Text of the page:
Overtown Residents Arrested for Crossing Train Tracks

Overtown Residents Arrested for Crossing Train Tracks
Trevor Bach
A family crosses the tracks at NW 17th Street in Overtown.

On May 20, 2013, Edduard Prince began walking from his home on 17th Street in Overtown to his job at a legal processing company at 15th and Biscayne, just as he does every day. He crossed the railroad tracks that bisect his street between NW First and North Miami avenues, just like everybody else does.

"It's like a trap for people. It doesn't make any sense."

And then a few minutes later, he was arrested for trespassing, just like hundreds of others have been — all for walking through their own neighborhood.

"[The officers] were two blocks away from the tracks, on the side, behind other cars," says Prince, whose story was first reported by Al Crespo's Crespogram blog last week. "Once you walk down the street, they kind of like pop out from behind these cars."

In the past couple of years, the Florida East Coast Railway Police, which has jurisdiction over the tracks, has issued at least 700 trespassing arrests in the exact same spot, claims Prince, who has a pending civil lawsuit against the company and who provided Riptide with dozens of other arrest affidavits. The offenders are predominantly black and poor, like most residents in the area, and they're typically walking between Overtown and jobs or businesses east of the tracks or to the Publix on Biscayne Boulevard.

They cross at the trash-strewn rock path at NW 17th Street because it's the only option for seven blocks. Once arrested, they're typically handcuffed and sometimes taken to jail — only for the charges to be promptly dismissed in court.

"They're targeting poor communities," Jon De Leon, a civil rights ­lawyer, says. "It has been a program used to detain and arrest minorities."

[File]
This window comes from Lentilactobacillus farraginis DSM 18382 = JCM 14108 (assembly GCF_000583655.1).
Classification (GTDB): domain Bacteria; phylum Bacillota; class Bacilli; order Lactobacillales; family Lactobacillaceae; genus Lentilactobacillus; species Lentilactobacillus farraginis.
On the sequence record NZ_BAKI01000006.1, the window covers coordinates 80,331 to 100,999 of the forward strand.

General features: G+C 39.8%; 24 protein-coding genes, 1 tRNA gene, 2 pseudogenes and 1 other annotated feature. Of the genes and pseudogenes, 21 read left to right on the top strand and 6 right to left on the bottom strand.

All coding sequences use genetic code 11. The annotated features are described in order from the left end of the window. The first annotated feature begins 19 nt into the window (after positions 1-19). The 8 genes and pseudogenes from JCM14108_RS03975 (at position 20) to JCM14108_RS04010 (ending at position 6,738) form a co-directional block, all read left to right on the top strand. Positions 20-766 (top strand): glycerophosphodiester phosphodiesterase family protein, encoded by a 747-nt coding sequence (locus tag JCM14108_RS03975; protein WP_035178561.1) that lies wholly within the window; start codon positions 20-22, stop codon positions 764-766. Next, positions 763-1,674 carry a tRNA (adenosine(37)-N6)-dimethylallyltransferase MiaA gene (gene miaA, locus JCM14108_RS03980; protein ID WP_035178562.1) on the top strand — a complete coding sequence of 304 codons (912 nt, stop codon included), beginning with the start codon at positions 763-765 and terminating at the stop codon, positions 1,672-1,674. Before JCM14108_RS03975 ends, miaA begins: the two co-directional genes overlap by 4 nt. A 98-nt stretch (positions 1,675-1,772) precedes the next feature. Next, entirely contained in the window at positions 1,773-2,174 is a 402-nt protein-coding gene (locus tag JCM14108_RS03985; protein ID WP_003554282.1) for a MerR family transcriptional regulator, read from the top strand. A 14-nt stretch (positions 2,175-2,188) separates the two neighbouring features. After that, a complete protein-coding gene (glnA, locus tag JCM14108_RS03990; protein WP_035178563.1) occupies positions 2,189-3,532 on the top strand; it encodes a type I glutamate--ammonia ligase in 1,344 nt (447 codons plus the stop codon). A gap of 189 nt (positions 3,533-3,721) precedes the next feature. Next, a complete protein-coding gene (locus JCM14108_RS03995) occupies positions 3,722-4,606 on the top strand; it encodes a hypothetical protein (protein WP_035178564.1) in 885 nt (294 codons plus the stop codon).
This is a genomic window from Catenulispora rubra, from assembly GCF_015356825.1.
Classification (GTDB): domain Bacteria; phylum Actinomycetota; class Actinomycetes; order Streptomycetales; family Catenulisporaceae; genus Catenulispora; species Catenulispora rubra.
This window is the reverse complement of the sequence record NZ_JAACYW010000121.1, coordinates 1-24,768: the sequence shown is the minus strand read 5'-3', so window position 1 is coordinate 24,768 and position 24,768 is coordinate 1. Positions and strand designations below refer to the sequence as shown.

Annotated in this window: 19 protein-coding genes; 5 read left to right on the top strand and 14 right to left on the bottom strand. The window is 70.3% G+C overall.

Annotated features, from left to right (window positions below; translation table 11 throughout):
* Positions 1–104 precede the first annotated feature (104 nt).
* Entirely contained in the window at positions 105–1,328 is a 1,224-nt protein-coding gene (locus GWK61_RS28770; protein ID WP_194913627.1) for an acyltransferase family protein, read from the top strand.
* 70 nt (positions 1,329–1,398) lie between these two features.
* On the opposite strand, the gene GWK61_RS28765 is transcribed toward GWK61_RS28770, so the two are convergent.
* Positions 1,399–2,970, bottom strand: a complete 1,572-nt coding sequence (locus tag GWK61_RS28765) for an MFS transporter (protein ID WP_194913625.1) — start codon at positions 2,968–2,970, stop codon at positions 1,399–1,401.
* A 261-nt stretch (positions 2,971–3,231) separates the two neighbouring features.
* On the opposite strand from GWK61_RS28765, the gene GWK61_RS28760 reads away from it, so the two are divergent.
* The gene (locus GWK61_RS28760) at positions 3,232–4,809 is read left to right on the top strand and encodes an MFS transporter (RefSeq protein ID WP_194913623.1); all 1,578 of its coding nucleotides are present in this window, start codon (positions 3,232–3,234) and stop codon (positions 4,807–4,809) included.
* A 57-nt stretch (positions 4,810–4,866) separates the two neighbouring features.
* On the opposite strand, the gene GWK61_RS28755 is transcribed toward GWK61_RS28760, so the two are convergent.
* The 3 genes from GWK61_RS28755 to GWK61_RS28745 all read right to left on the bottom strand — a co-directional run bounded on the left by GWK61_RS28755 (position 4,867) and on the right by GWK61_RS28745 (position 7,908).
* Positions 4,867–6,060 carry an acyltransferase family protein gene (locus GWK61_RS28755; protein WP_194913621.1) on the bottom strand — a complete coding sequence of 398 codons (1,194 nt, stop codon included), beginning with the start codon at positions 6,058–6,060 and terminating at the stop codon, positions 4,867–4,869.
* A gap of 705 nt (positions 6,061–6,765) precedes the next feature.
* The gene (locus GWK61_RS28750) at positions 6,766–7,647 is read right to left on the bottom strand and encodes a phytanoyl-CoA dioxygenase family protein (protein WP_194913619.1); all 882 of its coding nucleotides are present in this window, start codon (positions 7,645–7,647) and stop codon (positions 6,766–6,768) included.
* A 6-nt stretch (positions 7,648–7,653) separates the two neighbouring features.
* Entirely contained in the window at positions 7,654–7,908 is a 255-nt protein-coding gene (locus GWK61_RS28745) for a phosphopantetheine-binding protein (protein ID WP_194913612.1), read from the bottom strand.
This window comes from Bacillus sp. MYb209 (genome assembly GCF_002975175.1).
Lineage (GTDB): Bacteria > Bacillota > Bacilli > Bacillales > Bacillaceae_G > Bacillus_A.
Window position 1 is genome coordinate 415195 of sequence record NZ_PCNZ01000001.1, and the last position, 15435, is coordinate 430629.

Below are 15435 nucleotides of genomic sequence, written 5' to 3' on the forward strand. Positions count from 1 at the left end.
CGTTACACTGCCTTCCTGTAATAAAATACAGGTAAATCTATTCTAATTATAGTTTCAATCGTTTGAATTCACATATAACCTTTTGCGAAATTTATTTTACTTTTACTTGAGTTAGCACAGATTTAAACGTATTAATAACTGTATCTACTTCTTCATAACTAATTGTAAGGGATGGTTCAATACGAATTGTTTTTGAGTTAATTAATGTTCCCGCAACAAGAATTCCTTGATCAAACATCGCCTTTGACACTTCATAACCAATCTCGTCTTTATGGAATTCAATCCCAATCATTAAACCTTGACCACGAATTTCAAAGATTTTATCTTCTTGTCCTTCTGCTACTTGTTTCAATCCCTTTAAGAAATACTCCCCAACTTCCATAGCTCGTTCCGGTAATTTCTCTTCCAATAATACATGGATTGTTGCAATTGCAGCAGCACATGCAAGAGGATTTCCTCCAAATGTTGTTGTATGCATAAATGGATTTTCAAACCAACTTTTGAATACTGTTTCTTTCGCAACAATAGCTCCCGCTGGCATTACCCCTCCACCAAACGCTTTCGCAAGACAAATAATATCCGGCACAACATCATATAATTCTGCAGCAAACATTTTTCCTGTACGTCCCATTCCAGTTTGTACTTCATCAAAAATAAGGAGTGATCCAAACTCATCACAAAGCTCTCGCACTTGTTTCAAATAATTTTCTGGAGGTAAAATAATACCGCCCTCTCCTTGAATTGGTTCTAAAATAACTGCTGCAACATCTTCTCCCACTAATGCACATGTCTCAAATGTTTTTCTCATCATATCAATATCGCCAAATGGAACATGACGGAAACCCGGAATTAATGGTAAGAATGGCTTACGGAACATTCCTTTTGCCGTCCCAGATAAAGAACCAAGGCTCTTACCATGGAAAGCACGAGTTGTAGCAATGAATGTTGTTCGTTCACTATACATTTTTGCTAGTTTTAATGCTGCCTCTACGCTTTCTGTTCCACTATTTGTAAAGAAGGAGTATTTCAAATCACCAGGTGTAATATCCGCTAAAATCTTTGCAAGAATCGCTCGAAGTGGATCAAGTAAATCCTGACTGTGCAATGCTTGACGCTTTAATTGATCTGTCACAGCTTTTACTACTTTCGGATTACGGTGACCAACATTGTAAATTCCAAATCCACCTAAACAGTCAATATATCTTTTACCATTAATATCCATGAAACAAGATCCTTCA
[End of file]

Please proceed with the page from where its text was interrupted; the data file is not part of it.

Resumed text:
But Bob Ledoux, a spokesman for the railway, says that his company's main concern is safety and that every year pedestrians are killed trying to walk across tracks. "Depending on the circumstances, the officers have the authority to make arrests if they deem to be warranted," he says.

Prince was arrested around 10 in the morning. He was wearing a hoodie with his hands in his pockets, he says, when the officers converged on him from behind the cars. One pointed a gun. Prince had already heard from friends about the arrests and quickly steeled himself.

"You going to arrest me for walking over the railroad tracks?" he quipped. He told the officers that he worked for an attorney's office and that his was a nonarrestable offense. "OK, smart-ass," he claims one said. "You're going to jail."

Prince was released that day but had to visit the hospital for minor injuries. He filed a claim and then was arrested again a few weeks later, he said, this time without even crossing the tracks.

Faced with complaints from residents like Prince, Miami's public works department filed a request with Florida East Coast Railway last month to create a pedestrian crossing at 17th Street. Ledoux says the railway plans to work on educating residents about the risks.

In the meantime, they're forced to weigh the risk of arrest versus the need to get to work or the grocery store. "It's like a trap for people," De Leon says. "It doesn't make any sense."

 
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